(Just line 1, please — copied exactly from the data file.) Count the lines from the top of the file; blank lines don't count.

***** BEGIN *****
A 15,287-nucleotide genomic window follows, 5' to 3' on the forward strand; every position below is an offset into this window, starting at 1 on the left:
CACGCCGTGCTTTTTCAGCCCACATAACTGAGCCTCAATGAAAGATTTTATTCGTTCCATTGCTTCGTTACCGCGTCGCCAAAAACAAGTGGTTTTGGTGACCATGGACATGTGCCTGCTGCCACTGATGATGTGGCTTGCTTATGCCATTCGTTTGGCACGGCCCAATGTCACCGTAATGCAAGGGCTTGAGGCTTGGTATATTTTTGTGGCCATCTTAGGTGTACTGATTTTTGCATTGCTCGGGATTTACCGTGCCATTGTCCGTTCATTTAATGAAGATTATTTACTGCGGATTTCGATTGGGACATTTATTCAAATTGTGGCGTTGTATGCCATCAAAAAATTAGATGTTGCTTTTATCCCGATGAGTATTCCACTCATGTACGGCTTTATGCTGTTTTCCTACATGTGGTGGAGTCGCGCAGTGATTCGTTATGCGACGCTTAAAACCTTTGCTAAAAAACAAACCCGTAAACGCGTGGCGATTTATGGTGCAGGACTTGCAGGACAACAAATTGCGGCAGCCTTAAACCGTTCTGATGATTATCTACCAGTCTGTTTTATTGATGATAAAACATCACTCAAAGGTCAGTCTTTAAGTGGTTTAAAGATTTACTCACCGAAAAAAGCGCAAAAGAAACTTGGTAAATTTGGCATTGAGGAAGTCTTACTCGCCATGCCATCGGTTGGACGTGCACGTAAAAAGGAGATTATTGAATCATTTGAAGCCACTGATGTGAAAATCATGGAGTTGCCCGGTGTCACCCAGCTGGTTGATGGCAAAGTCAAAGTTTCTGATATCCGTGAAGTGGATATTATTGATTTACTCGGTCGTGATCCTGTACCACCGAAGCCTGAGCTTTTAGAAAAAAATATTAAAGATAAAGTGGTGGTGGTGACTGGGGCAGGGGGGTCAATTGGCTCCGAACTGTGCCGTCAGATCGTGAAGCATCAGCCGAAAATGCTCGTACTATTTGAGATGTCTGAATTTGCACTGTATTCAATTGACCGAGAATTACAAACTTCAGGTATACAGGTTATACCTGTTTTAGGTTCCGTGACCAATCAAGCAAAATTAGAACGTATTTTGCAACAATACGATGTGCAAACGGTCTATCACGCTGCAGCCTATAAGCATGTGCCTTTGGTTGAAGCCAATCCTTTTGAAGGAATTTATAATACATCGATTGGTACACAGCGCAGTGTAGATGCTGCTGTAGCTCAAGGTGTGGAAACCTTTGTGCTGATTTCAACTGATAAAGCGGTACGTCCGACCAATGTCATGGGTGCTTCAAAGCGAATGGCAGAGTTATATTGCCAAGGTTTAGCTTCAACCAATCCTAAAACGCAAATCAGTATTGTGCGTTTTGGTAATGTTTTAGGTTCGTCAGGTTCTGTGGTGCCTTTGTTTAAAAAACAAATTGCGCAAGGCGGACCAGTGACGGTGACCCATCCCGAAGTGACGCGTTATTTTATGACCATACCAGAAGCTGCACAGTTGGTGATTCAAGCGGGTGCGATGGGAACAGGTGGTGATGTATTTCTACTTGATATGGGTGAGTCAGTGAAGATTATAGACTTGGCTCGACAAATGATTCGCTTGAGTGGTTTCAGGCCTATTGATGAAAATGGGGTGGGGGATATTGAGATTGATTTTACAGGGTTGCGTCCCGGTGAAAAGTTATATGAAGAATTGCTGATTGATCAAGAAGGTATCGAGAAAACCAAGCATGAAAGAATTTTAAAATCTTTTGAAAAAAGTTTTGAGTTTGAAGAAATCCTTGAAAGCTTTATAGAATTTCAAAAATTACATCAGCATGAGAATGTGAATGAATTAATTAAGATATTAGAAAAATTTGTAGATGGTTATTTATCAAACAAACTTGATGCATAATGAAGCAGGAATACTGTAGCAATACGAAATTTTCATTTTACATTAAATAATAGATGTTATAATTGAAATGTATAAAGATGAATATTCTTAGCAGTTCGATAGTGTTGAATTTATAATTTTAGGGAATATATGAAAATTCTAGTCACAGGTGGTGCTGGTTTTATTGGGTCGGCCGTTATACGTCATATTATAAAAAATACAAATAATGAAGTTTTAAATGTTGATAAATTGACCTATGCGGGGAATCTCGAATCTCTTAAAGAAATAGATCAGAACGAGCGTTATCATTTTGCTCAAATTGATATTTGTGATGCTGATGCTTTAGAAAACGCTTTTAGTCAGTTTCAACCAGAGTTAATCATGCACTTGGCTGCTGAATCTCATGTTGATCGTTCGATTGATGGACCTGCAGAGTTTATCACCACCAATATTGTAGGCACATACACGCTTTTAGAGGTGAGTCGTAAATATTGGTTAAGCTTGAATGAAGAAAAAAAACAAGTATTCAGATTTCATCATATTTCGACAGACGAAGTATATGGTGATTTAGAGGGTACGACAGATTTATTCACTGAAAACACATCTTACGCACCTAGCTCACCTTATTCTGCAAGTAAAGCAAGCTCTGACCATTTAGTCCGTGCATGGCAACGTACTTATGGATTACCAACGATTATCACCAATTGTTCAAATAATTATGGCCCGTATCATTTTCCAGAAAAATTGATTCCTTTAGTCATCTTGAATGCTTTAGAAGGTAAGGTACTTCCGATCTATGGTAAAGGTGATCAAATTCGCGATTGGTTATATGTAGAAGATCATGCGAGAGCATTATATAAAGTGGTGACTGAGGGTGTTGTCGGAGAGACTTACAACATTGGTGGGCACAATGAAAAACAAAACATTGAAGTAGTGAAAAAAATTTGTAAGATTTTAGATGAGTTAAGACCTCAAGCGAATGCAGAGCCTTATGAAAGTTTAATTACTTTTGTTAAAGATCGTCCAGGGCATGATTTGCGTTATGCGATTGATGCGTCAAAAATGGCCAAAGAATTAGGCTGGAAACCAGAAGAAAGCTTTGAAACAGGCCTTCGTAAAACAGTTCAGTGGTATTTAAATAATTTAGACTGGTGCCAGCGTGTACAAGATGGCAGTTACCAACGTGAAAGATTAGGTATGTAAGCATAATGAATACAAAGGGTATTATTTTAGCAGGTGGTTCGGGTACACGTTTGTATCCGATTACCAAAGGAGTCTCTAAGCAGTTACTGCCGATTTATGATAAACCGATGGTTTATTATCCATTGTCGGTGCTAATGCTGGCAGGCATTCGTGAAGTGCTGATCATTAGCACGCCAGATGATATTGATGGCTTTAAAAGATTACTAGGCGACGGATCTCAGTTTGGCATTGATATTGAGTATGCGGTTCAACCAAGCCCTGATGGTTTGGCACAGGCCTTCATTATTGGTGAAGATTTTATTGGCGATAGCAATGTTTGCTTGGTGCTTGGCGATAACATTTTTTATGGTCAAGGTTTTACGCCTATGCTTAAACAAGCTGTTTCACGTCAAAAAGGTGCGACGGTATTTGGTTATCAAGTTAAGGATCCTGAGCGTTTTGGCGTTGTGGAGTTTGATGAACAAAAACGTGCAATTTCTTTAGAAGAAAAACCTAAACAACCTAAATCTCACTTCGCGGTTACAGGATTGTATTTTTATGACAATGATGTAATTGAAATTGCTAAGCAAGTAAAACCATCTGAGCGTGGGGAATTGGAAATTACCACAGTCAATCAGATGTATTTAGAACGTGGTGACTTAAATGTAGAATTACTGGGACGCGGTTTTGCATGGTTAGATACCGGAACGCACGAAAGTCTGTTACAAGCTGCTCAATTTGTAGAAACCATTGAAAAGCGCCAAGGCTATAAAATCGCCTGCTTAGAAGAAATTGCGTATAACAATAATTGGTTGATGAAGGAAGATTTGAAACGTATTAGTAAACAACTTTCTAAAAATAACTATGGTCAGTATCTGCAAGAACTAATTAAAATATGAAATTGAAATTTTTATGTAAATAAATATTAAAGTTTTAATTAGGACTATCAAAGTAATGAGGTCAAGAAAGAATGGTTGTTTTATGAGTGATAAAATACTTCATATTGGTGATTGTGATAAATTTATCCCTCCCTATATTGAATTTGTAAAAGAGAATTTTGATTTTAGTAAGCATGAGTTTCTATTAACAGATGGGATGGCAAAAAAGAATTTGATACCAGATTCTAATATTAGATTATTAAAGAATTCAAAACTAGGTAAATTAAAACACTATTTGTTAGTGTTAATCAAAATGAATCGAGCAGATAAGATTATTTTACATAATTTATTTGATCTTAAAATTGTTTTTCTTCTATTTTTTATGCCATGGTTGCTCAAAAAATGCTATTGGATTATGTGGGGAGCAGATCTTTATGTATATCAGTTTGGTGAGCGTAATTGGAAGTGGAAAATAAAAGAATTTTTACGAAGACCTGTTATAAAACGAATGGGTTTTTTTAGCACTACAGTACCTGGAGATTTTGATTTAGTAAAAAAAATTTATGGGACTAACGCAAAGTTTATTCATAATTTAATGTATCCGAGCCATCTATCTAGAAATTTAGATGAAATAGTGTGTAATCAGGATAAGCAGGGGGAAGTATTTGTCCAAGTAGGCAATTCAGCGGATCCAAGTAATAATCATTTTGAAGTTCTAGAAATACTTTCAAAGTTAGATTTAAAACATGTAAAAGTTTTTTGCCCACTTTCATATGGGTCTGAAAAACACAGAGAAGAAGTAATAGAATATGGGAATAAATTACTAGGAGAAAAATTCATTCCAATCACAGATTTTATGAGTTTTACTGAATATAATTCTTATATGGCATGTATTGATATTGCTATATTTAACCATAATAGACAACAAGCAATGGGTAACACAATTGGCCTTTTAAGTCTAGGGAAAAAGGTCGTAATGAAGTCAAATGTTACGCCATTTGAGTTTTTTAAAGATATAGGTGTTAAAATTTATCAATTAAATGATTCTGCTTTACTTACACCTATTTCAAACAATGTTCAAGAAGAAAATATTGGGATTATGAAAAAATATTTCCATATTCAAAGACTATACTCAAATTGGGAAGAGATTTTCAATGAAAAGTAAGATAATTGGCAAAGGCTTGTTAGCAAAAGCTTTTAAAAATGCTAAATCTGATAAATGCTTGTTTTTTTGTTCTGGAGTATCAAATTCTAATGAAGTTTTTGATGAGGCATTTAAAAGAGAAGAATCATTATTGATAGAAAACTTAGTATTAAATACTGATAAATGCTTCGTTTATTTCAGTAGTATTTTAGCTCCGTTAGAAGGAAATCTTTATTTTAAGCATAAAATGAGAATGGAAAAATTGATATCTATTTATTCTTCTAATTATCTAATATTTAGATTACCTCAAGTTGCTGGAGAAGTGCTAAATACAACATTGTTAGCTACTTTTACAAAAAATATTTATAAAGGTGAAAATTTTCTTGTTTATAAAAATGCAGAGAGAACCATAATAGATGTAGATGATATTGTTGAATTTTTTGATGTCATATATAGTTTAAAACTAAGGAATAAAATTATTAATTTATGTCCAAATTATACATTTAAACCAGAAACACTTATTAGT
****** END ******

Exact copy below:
A 15,287-nucleotide genomic window follows, 5' to 3' on the forward strand; every position below is an offset into this window, starting at 1 on the left: